I’m using Gmail as a catch-all email since I am no longer have confidence of accessing my email via the Mail software on my laptop. I’ve gone through three re-formats and a hardware change and having these things happen to you throws a wrench in your workflow. So I make sure all my correspondences are now easily accessible, no matter where I am. I’m planning to implement Google Apps pretty soon once I iron out some kinks.

Google Documents
Ever since the scary laptop incident, I’ve moved a lot of my working office documents over to Google Documents – spreadsheets, articles, documents – I now edit them all at one spot, so I won’t have to worry about having different versions of files around (crucial and often overlooked when moving files about). Once a document is finalized, I download it so that it can be archived.

Back up your data
I back up religiously after I had my hard disk fail on me a few years back. Back then, the last backup I made was 6 months ago – before the hard drive decided to take a nap and never wake up – and I found myself high and dry (and very upset at allowing it to go as long as it did!) So now I use Time Machine, a software built into Mac that made incremental back-ups so that I had different versions of my files for safekeeping.

These are very simple tips for you to get started – not only when you’re having problems with your computer, but I’ve found that I’ve gravitated towards solutions that will allow me the most flexibility so that I’m more prepared if a nasty surprise ever springs up yet again!

St. Sebastian print by Juan Chavarria Jr. from the Mammoth Collection

Selling your art and thinking big

I stumbled on Rena Tom’s blog, and I absolutely loved this post of hers. She helps brands and creative businesses with their retail strategy; and in the article she talked about how adding art to their space will help the artist and retailer, and I couldn’t agree more.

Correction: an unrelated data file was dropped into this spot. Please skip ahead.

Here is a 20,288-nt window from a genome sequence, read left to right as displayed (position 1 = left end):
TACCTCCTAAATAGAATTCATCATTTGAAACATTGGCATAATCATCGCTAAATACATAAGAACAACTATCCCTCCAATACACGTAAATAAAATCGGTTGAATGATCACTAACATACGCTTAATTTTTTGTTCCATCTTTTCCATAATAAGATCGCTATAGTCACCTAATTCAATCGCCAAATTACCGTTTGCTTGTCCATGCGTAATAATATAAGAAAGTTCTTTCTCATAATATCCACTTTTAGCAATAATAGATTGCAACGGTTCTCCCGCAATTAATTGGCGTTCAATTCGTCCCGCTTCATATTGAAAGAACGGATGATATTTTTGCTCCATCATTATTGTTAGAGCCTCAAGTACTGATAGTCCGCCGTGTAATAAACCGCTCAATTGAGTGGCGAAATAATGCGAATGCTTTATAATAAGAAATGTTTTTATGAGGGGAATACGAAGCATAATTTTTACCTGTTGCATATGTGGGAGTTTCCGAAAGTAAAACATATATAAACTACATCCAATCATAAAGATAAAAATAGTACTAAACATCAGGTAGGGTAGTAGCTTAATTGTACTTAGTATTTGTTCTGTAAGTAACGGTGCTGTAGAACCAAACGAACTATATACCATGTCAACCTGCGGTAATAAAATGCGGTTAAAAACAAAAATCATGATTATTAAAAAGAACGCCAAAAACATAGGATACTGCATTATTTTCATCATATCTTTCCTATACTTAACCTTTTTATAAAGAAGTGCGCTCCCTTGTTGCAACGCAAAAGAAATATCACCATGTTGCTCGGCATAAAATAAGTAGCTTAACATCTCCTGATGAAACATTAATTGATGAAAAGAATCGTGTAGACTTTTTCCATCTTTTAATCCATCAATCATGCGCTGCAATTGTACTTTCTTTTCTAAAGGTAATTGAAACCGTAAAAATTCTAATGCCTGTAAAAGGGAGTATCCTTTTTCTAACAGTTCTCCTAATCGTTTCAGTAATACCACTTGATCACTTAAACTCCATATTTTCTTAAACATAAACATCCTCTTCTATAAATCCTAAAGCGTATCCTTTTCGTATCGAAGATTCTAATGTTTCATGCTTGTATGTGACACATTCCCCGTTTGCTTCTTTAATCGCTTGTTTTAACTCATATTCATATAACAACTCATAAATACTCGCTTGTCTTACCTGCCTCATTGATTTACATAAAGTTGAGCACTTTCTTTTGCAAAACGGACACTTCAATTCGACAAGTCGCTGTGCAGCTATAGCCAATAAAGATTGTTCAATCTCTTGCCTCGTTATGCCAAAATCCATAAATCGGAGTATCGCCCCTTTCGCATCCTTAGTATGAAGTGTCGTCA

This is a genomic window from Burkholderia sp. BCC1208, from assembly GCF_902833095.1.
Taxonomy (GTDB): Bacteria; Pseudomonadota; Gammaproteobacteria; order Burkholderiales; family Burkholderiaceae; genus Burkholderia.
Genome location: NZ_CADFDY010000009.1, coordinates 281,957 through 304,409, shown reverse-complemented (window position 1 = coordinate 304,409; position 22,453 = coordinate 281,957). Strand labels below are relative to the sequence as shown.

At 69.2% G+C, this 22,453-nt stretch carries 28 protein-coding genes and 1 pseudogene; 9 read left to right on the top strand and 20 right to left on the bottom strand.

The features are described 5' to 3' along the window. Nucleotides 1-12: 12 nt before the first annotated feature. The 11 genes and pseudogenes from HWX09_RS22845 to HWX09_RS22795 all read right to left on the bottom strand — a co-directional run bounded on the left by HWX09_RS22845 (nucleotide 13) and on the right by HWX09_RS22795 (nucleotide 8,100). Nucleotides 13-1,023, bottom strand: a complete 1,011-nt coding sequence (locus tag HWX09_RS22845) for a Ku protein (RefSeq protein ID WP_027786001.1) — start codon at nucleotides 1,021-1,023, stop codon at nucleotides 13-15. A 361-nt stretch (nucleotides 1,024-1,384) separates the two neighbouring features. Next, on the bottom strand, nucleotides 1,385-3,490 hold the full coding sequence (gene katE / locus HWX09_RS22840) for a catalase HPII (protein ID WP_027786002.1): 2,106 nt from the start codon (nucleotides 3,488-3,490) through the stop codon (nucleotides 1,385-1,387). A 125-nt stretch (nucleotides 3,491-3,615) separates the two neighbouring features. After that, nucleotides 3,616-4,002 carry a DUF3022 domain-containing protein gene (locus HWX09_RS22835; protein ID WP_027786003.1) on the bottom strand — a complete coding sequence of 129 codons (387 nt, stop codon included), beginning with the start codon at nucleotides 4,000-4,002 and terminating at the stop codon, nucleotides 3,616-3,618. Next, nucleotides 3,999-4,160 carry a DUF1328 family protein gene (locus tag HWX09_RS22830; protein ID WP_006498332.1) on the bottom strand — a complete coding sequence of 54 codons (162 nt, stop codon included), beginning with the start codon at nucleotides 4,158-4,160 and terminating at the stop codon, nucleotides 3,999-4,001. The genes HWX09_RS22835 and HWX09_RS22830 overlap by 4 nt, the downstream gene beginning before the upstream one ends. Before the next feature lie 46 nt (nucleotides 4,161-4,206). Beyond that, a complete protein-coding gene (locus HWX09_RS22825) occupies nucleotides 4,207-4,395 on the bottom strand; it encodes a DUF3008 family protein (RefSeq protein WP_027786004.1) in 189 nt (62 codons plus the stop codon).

If you’ve spent most of your time selling on Etsy or just via your own shop, it’s time to think a little bigger. If you’re selling your work on these online venues, it’s most likely that your marketing has been passive, instead of being active. It’s a lot harder to track sales from passive efforts such as blogging, product placements, front-page listings, etc; so I really want to see more artists go out there and put their works out there front and center. So when I say active, I mean proactively searching for clients and pitching your work out there to those who you think might benefit from your work and your style.  Only this time it’s not just in the hands of buyers – aim higher and envision your work on a bigger scale. Think out of the box and see how you can work with retail spaces, corporate offices and beyond and infuse them with your art!

Here’s what you can do right now:

  • Take note of the retail businesses around you – are you a good fit with their aesthetics? How can you help them jazz up their brand by injecting your work into theirs?
  • Send their marketing people a polite introductory email, along with a couple of low-resolution images (I cannot stress this enough – I get inbox rage when an artist sends me a 30MB email that blocks all my incoming mail, which promptly leads me to delete the offending email without even wanting to look at it (inbox rage, remember?) Tip: Anything less than 3 MB and you’re safe). Ask them if they’re the right person to talk to about this and if not, ask them to refer you to someone who is.
  • Follow up with a brief phone call to check if someone did read your email (don’t get offended if you didn’t get a reply – people can be just busy!) If they like your work, schedule an appointment so that you can come in and discuss what you can do for them.
  • Remember, there’s a fine line between following up and being a nuisance. Be polite, professional, and brief when discussing your work and collaboration possibilities, and don’t take it personally when you’ve been rejected. Perhaps the timing wasn’t right!

The notion of the starving artist should be long gone and dead. It’s all up to you to take matters into your own hands – you shouldn’t just sit back and wait for the phone to ring or your inbox to be flooded with commissions. Take a proactive way to spreading your art around and you’ll find that you’ll regain control of your work and life.

Photo: Esther Coombs’ London Fashion Week window display for Nicole Farhi